Kersting, Felix (Humboldt-Universität zu Berlin)

Abstract:

Industrialization and the rise of nationalism were the two major developments in Germany before the World War I. A novel county-level dataset reveals that industrialization and nationalism measured by membership in the "Kriegervereine'", the biggest civil organization at the time, were negatively correlated. Using coal potential as an IV for identification, I find strong evidence for a causal impact of industrialization on nationalism. In order to detect possible mechanisms, a three stage IV regression model produces strong support that migration and trade union membership were crucial factors that linked industrialization and nationalism.

Keywords:

nationalism; industrialization; prussia

JEL-Classification:

F06; N13; N33

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Discussion Paper No. 51
October 30, 2017

Behavioral Biases in Marketing

Authors:

Guhl, Daniel (Humboldt University Berlin)
Klapper, Daniel (Humboldt University Berlin)
Massner, Katharina (LMU)
Spann, Martin (LMU)
Stich, Lucas (LMU)
Yegoryan, Narine (Humboldt University Berlin)

Abstract:

Psychology and economics (the mixture of which is known as behavioral economics) are two fundamental disciplines underlying marketing. Various marketing studies document the non-rational behavior of consumers, even though behavioral biases might not always be consistently termed or formally described. In this review, we identify empirical research that studies behavioral biases in marketing. We summarize the key findings according to three classes of deviations (i.e., non-standard preferences, non-standard beliefs, and non-standard decision-making) and the marketing mix instruments (i.e., product, price, place, and promotion). We thereby introduce marketing researchers to the theoretical foundation of and terminology used in behavioral economics. For scholars from behavioral economics, we provide ready access to the rich empirical, applied marketing literature. We conclude with important managerial implications resulting from the behavioral biases of consumers, and we present avenues for future research.

Keywords:

marketing; behavioral economics; behavioral biases; review

JEL-Classification:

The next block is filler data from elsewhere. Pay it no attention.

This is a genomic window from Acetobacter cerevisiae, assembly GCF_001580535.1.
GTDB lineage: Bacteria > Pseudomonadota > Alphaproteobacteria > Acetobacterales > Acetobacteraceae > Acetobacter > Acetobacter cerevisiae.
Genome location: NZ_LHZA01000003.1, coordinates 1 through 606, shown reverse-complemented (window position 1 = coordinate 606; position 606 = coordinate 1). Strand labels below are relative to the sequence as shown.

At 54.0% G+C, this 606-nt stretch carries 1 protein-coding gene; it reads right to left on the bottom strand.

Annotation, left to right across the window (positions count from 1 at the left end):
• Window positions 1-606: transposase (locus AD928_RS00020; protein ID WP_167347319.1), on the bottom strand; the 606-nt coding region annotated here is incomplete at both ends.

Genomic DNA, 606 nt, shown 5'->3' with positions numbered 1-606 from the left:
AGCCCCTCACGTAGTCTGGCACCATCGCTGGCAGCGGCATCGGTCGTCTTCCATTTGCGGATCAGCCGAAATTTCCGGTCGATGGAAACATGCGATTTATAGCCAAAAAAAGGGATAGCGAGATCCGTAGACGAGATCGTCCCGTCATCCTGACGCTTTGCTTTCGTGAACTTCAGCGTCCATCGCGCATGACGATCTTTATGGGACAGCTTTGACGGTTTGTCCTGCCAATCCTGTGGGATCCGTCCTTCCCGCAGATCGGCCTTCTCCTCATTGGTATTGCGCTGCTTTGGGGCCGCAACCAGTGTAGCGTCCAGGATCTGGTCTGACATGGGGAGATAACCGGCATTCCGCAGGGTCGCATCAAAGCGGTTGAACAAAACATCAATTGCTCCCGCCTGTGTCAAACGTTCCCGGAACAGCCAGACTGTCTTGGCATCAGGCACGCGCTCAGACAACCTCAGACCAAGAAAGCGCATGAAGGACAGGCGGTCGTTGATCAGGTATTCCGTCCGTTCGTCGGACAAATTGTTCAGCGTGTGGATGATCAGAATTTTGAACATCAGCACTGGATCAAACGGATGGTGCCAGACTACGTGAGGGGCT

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Discussion Paper No. 50
October 26, 2017

Why Should Majority Voting Be Unfair?

Authors:

Breitmoser, Yves (Humboldt University Berlin)
Tan, Jonathan H.W. (Nottingham University)

Abstract:

The common use of majority rule in group decision making is puzzling. In theory, it inequitably favors the proposer, and paradoxically, it disadvantages voters further if they are inequity averse. In practice, however, outcomes are equitable. The present paper analyzes data from a novel experimental design to identify the underlying social preferences. Our experiment compares one-shot and indefinite horizon versions of random-proposer majority bargaining (the Baron-Ferejohn game) which allow us to disentangle behaviors compatible with altruism, inequity aversion, and reference dependent altruism. Most subjects are classified as reference-dependent altruists, around 10% are inequity averse. Subjects are egoistic when their payoff is below their reference point, they become efficiency concerned when satisfied, and the reference point is either the ex ante expectation or the opponent's payoff. Finally, we successfully test RDA out-of-sample on a number of distribution and bargaining games from three seminal social preference experiments.

Keywords:

bargaining; voting; experiment; social preferences; quantal response equilibrium

JEL-Classification:

C72; C78; D72

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Discussion Paper No. 49
October 24, 2017

The Timing of Choice-Enhancing Policies

Authors:

Murooka, Takeshi (Osaka University)
Schwarz, Marco (University of Innsbruck)

Abstract:

Recent studies investigate policies motivating consumers to make an active choice as a way to protect unsophisticated consumers. We analyze the optimal timing of such choice-enhancing policies when a firm can strategically react to them. In our model, a firm provides a contract with automatic renewal. We show that a policy intending to enhance consumers choices when they choose a contract can be detrimental to welfare. By contrast, a choice-enhancing policy at the time of contract renewal increases welfare more robustly. Our results highlight that policies should be targeted in timing to the actual choice inefficiency.

Keywords:

active choice; automatic renewal; automatic enrollment; procrastination; consumer naivete; present bias

JEL-Classification:

D03; D18; D21; D40; L51

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Discussion Paper No. 48
October 20, 2017

English versus Vickrey Auctions with Loss Averse Bidders

Author:

von Wangenheim, Jonas (Humboldt University Berlin)

Abstract:

Evidence suggests that people evaluate outcomes relative to expectations. I analyze this expectation-based loss aversion (Köszegi and Rabin (2006, 2009)) in the context of dynamic and static auctions, where the reference point is given by the (endogenous) equilibrium outcome. If agents update their reference point during the auction, the arrival of information crucially affects equilibrium behavior. Consequently, I show that even with independent private values the Vickrey auction yields strictly higher revenue than the English auction, violating the well known revenue equivalence. Thus, dynamic loss aversion offers a novel explanation for empirically observed differences between these auction formats.

Keywords:

vickrey auction; english auction; expectation-based loss aversion; revenue equivalence; dynamic loss aversion; personal equilibrium

JEL-Classification:

D03; D44